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Voicing the Voiceless

Earlier today as I stood in line at checkout, I overheard one of the cashiers at another line ooh over a customer’s baby. “Look at her, she’s like, ‘I just wanna go back to sleep,'” the cashier said.

I thought about how quickly we map our expectations onto other beings, how easily we imbue them with personalities of our own designs. And how we tend to do this for those who can’t “speak” for themselves: babies and animals.

My pets have distinct personalities, but I’m not fooling myself. I know these personalities spring not from them, but from my idea of them. My interpretations of their behaviors. I speak for them in silly voices, attributing reactions and thoughts that they very well may not have.

I’ve caught myself doing the same thing to babies. My friend and I were hanging out with her toddler, and I found myself saying things like, “he’s like, ‘mm, mysterious berries!” or “he says, ‘I dunno about this strange lady.'” How presumptuous of me!

When we speak for animals and for babies, we privilege our interpretation of them over the ways in which they are already communicating with us. They have personalities, but can we recognize them? How much of a being’s personality originates with them, and how much is in the mind of the beholder? This is back to the classic conundrum of intent vs. interpretation, which I tried to suss out a few weeks ago.

And how can we even begin to untangle this when considering cases of pet personality development, much less human personality development? Luckily, I think humans are pretty good at asserting themselves when push comes to shove, outsider interpretations be damned. But until they can do so verbally, they’re at a disadvantage. Those of us who can speak tend to do so for them unless we really check ourselves. Hopefully their development isn’t too much at our mercy.

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Filed under Animals, Childhood, Power

Tone Deaf in the Twitterverse

Greetings from the quasi-technophobe who recently jumped back into the Twitterverse with both feet. Mostly, it’s been great. Great to be on Twitter as myself rather than a representative for an organization. Great to be finding links to articles I would have otherwise never come across. Great to be at least cogniscent of the many conversations surrounding recent (and ongoing) police brutality and the protests that have resulted.

There are many issues and realities and social movements to care about and engage with, and Twitter has been a useful tool to keep abreast on what’s out there, right here right now. But it is not the best for providing context to the 140 character conversations.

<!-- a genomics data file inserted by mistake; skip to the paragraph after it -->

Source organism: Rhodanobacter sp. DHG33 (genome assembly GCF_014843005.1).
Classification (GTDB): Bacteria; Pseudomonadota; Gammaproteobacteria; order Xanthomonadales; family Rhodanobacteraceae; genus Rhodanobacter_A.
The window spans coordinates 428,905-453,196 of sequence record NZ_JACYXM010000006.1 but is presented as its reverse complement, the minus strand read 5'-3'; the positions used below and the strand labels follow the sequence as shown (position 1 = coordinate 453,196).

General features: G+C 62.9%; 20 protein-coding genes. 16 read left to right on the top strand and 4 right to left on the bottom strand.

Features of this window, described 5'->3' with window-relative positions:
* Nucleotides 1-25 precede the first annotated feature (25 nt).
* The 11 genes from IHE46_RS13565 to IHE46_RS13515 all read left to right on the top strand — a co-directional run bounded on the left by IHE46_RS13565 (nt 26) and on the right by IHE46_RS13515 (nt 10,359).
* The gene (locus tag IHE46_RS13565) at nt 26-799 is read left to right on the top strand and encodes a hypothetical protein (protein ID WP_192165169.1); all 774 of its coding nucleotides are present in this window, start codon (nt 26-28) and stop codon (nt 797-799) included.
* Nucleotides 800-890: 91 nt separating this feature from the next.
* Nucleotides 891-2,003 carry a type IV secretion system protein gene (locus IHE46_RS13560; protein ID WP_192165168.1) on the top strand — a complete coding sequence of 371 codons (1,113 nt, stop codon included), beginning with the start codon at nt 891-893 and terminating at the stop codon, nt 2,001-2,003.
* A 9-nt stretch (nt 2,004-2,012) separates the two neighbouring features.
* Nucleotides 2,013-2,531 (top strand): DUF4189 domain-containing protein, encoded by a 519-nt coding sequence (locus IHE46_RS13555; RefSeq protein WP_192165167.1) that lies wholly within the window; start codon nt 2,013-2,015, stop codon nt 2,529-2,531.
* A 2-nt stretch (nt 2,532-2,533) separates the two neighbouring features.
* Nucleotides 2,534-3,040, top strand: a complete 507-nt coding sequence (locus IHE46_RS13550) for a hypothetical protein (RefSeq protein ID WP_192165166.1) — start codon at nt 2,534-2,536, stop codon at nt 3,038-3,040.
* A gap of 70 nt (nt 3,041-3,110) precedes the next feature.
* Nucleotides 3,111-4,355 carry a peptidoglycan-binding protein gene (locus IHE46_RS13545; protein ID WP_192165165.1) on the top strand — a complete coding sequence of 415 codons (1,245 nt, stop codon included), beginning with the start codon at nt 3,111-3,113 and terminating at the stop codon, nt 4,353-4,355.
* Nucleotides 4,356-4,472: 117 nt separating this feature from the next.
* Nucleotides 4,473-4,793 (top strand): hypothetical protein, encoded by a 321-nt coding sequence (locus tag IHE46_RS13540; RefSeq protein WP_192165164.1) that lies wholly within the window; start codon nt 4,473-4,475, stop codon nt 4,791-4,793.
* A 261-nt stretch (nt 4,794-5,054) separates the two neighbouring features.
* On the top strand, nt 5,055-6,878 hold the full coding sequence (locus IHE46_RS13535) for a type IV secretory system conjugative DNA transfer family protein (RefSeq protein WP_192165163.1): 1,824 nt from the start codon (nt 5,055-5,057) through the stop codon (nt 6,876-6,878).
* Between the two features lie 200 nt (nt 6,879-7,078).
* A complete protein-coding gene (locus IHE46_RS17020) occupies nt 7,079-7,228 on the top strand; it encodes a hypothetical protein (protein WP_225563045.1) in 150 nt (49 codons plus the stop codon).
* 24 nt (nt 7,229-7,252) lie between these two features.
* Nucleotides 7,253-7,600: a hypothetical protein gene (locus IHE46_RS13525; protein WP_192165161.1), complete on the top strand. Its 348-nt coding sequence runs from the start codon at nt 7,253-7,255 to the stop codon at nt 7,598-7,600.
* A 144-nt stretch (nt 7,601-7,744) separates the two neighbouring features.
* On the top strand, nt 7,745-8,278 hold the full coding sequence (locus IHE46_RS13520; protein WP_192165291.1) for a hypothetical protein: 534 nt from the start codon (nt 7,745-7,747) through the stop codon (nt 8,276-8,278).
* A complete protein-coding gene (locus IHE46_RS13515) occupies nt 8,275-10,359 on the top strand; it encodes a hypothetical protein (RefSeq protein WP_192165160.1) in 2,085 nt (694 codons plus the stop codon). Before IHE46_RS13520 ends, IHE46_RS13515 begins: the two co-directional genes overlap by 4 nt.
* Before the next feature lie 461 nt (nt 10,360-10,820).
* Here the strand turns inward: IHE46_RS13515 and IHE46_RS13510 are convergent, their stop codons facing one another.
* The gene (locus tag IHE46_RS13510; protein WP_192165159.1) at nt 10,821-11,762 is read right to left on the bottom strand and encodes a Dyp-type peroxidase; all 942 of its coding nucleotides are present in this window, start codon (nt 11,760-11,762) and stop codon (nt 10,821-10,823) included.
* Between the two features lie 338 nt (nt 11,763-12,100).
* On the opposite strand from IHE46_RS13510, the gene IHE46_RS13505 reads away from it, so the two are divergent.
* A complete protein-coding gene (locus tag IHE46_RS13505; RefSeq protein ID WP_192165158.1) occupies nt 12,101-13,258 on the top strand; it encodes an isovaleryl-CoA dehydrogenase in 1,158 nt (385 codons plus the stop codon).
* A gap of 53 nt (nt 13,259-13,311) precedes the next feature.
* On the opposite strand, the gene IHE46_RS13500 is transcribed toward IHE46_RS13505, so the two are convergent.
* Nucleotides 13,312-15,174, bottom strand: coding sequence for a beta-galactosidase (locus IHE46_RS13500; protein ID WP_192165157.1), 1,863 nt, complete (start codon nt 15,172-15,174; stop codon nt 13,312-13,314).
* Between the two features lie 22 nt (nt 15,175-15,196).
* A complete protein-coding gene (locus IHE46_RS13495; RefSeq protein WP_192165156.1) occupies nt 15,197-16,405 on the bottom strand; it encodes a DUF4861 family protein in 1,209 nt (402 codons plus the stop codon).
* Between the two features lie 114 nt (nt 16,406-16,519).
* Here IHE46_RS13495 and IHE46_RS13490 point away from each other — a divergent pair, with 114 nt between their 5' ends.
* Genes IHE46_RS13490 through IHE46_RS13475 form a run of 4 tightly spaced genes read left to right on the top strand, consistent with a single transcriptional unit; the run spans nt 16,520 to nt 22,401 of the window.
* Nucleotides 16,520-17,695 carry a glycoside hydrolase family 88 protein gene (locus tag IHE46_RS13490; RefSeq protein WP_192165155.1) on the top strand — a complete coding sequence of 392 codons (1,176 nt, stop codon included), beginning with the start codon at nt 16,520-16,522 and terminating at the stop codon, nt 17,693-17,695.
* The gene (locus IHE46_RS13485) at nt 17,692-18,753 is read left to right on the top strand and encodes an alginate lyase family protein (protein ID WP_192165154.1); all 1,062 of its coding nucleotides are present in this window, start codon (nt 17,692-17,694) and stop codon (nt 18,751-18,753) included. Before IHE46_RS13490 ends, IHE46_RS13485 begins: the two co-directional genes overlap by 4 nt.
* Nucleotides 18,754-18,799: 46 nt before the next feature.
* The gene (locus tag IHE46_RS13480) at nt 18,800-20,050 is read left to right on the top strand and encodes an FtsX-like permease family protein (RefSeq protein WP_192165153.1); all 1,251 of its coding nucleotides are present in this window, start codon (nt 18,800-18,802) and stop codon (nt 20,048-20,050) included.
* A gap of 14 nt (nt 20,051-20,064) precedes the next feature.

Not only context, but tone. Tone is difficult to read in a #hashtag, never mind 140 characters, unless you take the time to read all that has come before.

Sifting and scrolling through the history to find the beginning of a #hashtag is time-consuming work…work that often leads me to give it up in favor of other, more productive work [read: day job. or doing the dishes].

Showing solidarity when relatively tone-deaf and unable to unlock the mysterious secrets to tuning in is difficult. Google helps, but Twitter is immediate–in the time it takes to Google, the surge of collective mediated action might have passed, and the window of opportunity to participate is closed.

That’s not to say that #hashtags don’t resurface. Of course they do. It’s simply a momentary frustration, not knowing how to interact with the conversation, which faction you’re really a part of…it’s a problem of interpellation. When you can’t read the signs, how can you be interpellated, even if you’re looking for them?

An example – the Gamer Gate controversy. Today I came across two different #hashtags: #GamerGate and #StopGamerGate2014. After reading a few threads and questioning whether the people I follow were mistakes or right on, I found myself unable to figure out where either #hashtag positioned itself within the controversy.

Full disclosure: I am emphatically on the side of women, minorities, and others who are routinely marginalized & excluded by the dominant Gaming community. 

My problem is I’m not sure which #hashtag to use on Twitter to symbolize this particular brand of solidarity. I certainly don’t want to accidentally support the misogynists by using the “wrong” #hashtag.

Now, #GamerGate seems to be a neutral shorthand referring to the controversy as a whole, but the addition of #StopGamerGate2014 seems to position itself against #GamerGate, indicating that there are two sides here and that #GamerGate is on one of them. BUT WHICH ONE AARRRHHGGGH???

I was at a loss trying to figure it out within the Twitterverse. I had to get all space-time parallel internet and reach into the Googleverse to grasp a modicum of understanding on the distinction. Smart this did not make me feel. Naive and unequal to the technology at hand, yes, but smart? Nope.

I’m adrift & tonedeaf in the Twitterverse at times, and desperate for the Rosetta Stone that will make sense of the noise, cacophony of irony, and unlock the contextual secrets of all these important conversations.

But hey, it’s only been a few days. Check back in a week or so and I may have become acclimated to the language, solved this little conundrum, and finally started tweeting with confident abandon on the side of What I Believe In.

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Filed under Contemporary, Media, Technology